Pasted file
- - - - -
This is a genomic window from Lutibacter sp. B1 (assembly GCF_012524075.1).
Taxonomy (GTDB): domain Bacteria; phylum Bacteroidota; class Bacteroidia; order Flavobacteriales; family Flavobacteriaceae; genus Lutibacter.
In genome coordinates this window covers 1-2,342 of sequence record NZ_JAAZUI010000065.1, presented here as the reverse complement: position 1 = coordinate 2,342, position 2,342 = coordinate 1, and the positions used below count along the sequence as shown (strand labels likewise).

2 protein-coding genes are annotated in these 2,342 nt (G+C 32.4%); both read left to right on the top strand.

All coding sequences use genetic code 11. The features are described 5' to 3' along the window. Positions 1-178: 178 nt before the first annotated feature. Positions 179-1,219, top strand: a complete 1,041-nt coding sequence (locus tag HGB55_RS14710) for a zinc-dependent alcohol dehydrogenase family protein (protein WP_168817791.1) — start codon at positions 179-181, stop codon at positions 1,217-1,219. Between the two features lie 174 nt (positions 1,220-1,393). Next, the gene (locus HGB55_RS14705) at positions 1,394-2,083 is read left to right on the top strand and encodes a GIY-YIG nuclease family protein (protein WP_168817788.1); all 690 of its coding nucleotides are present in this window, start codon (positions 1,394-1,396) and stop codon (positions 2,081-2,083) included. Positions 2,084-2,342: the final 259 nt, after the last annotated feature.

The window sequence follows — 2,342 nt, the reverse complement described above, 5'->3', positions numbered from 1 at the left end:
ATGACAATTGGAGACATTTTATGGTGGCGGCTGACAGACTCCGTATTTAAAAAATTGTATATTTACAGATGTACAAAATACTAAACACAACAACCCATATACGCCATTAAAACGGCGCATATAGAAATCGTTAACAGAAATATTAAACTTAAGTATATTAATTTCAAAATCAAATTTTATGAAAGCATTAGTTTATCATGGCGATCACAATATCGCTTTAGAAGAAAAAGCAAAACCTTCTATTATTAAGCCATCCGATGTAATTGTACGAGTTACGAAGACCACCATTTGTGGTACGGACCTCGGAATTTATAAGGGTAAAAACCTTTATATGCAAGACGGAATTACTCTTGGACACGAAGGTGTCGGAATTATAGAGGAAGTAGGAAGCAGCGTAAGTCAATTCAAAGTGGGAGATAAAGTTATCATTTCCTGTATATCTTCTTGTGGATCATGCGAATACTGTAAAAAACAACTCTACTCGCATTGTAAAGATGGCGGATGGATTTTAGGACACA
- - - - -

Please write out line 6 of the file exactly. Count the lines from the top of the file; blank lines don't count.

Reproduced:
The window sequence follows — 2,342 nt, the reverse complement described above, 5'->3', positions numbered from 1 at the left end: